Are you a CNA or Caregiver Looking for a Job? Click Here.
Schedule Your Exam For Glaucoma Awareness Month | Generations Home Care
An older women being checked for glaucoma in a doctor's office

Sight is one of the primary ways that most humans explore our world. It’s how we watch movies, read books, look at photos to bring back happy memories, and keep ourselves safe from potential dangers. For people with glaucoma, however, sight is no longer easy to take for granted. For Glaucoma Awareness Month this January, let’s explore a few essential things to know about how glaucoma can affect you and your loved ones–and the best way to treat it.

What is Glaucoma?

Glaucoma is a leading cause of vision loss and blindness in the United States. This disease results from damage to the optic nerve that connects your eyes to your brain. When fluid builds up in your eye due to reduced drainage, it can put pressure on your optic nerve and begin to damage and kill off nerve fibers. 

Glaucoma can be challenging to diagnose early–in fact, half of those who suffer from this disease don’t know they have it. As the pressure in your eye damages your optic nerve, blind spots will appear in your vision. However, these areas are difficult to notice, and often people with glaucoma won’t realize something is wrong until they’ve already lost most or all of their vision in that eye. 

What Are the Risk Factors for Glaucoma?

Anyone can be at risk of getting glaucoma. However, some people are in higher-risk groups and should be especially careful to get screened. Those groups include:

  • Everyone over age 60, especially Latinos.
  • African Americans over age 40.
  • People with a family history of glaucoma.
  • People with diabetes, migraines, high blood pressure, and poor blood circulation.
  • Farsighted or nearsighted people.
  • Those who have had an eye injury.
  • People who use long-term steroid medications
  • People whose optic nerves are more sensitive to pressure.

Open Angle vs. Closed Angle Glaucoma

There are two primary types of glaucoma: open and closed angle. Open-angle glaucoma is the most common and involves the slow buildup of pressure and gradual loss of vision described above. This type of glaucoma is painless and difficult to detect. 

Closed-angle glaucoma, however, results when the pressure in your eye builds up very quickly. Symptoms of this type of glaucoma come on very rapidly and include:

  • Blurry vision
  • Severe eye pain
  • Headache
  • Nausea
  • Vomiting
  • Rainbow-colored rings or halos around lights

These symptoms signify an acute glaucoma attack and represent an emergency. Contact your ophthalmologist immediately to avoid the risk of permanent blindness.

Are There Treatments for Glaucoma?

Unfortunately, there’s no cure for glaucoma. Because the symptoms are caused by nerve fibers dying, there’s currently no way to grow them again. However, early treatment can prevent damage and protect your vision for years to come. That’s what makes glaucoma awareness so important.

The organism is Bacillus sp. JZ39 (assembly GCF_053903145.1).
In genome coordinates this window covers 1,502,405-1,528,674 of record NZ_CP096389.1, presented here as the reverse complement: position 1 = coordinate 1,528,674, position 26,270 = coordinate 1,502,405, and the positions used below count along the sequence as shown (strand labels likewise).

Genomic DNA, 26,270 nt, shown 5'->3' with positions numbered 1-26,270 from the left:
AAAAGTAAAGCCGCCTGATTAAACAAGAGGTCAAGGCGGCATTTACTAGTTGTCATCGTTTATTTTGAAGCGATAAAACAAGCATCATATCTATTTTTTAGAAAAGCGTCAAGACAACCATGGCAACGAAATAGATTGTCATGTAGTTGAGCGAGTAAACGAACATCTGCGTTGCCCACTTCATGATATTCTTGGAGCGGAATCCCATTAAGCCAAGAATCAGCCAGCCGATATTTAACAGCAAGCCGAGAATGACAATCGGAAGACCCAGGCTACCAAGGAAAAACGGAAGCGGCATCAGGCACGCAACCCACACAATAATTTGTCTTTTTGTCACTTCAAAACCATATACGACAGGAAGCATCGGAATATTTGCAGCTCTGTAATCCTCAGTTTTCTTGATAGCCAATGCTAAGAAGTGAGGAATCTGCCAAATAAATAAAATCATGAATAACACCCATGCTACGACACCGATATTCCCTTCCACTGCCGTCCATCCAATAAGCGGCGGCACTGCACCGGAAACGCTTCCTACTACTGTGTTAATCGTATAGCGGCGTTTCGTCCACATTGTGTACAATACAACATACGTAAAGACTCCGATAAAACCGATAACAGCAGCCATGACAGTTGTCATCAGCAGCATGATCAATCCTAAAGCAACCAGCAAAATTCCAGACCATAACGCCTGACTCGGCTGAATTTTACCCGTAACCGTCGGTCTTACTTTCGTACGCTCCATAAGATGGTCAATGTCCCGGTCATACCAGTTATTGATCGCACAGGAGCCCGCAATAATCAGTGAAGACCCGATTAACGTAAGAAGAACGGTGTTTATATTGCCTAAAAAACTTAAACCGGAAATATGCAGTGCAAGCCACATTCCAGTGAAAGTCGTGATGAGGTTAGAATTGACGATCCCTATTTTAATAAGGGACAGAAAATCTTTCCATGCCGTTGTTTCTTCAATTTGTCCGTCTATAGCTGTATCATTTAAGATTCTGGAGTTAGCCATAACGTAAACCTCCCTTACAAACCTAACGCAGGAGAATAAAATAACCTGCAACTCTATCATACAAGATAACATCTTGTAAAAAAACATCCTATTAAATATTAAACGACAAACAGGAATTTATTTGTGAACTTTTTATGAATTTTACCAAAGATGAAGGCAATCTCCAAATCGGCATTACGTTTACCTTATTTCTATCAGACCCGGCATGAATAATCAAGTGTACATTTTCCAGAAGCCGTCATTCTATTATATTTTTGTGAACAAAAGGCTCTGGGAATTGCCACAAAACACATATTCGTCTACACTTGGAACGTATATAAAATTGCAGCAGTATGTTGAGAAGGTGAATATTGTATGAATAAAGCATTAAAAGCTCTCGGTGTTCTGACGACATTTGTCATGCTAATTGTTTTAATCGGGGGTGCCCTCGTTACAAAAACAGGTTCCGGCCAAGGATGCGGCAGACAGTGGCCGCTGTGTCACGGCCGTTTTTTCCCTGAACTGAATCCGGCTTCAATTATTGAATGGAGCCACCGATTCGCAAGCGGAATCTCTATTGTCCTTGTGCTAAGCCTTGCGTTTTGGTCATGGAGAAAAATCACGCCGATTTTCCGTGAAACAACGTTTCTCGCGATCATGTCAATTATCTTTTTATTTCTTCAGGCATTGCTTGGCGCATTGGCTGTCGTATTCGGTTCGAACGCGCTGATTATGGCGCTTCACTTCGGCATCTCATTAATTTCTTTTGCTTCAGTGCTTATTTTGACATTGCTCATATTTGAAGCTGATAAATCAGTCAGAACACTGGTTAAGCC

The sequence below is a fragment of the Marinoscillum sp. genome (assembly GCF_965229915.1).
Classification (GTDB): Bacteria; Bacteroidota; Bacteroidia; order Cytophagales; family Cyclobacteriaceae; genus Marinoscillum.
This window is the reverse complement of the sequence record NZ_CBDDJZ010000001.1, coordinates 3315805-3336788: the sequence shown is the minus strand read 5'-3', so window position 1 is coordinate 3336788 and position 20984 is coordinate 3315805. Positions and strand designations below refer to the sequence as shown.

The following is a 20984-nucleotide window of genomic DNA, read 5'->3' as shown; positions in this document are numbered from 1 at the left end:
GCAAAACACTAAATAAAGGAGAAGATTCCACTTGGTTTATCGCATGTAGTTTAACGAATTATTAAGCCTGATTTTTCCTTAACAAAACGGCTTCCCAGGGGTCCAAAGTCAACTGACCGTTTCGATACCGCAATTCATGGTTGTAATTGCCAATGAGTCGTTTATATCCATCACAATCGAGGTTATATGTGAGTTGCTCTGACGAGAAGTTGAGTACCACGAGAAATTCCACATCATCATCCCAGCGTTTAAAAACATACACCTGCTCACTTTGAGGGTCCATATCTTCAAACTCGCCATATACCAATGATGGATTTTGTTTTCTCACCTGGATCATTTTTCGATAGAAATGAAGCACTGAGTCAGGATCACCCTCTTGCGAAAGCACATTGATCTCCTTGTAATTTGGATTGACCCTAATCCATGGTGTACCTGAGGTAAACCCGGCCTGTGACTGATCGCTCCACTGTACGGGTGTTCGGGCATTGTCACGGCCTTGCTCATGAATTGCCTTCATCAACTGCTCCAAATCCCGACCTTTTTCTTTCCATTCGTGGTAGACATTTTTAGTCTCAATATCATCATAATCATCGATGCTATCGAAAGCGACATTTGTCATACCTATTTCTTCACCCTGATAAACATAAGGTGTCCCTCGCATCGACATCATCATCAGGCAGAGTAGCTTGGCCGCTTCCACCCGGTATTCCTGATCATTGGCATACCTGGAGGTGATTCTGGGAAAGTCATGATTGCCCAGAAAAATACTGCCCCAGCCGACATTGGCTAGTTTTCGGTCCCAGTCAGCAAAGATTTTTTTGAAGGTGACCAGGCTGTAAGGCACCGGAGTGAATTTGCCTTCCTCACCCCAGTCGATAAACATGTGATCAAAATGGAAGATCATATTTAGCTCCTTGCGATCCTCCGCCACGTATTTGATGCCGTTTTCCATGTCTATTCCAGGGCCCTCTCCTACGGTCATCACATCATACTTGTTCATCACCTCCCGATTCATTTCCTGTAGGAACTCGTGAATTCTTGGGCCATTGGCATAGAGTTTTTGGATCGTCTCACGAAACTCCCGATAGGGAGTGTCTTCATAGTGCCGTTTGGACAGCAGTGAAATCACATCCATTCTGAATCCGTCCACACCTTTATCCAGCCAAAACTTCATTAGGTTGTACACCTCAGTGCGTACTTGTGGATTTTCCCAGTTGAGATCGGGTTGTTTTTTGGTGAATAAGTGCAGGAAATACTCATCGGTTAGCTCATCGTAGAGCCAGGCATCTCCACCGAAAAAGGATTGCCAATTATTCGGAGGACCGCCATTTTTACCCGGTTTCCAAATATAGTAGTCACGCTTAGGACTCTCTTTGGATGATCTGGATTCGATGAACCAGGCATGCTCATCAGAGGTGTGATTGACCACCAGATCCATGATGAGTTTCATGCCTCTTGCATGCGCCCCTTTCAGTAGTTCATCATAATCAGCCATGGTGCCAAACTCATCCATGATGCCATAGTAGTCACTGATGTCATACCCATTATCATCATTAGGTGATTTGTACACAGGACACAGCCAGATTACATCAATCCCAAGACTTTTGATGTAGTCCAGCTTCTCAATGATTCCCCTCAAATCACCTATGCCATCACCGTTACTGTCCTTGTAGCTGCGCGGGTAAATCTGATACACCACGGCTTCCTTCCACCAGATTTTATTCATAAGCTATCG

A comprehensive eye exam is the only way for a doctor to determine whether you have glaucoma. During a comprehensive eye exam, your doctor will measure your eye pressure, inspect your eye’s drainage angle, examine your optic nerve for damage, and check for any existing blind spots in your vision. Exams such as these are crucial in preventing blindness because optic nerve damage can be avoided but not repaired.

For Glaucoma Awareness Month this January, schedule an eye exam and ensure you aren’t at risk for vision loss. And for those who have already experienced a partial or total loss of sight, an in-home caregiver is a great advocate to help make daily tasks more accessible, such as shopping, cleaning, and taking care of the house. If you’re interested in how an in-home caregiver can improve your quality of life, Generations Home Care would love to talk to you today.

About Generations Home Care

Generations Home Care personalized in-home care and support services help those recovering from illness, injury, or surgery, living with a chronic disease, or dealing with the natural process of aging. We help people live a fuller, healthier, and independent life.

Our caregivers are trained in the Centers for Disease Control (CDC) recommended COVID-19 safety precautions. We offer levels of care ranging from companionship, to respite for the primary family caregiver, to homemaking services, to assistance with activities of daily living, to Alzheimer’s and dementia care. Generations Home Care takes a holistic approach and emphasizes a consistent, client-centered plan of care.

Our Specialty Services Include:

  • Rehab or hospital-to-home programs for safe discharge.
  • Short-term post-operative care during recovery periods.
  • Non-medical life management services for people with chronic conditions.
  • Veteran’s connection to care program.
  • Live-in services and couples care.

If you’d like to learn more about how we can help you, contact us today at 602-595-HOME (4663) or by filling out the contact form on our website.


About the author - Josh Friesen

Start New Good Habits During Healthy Weight Week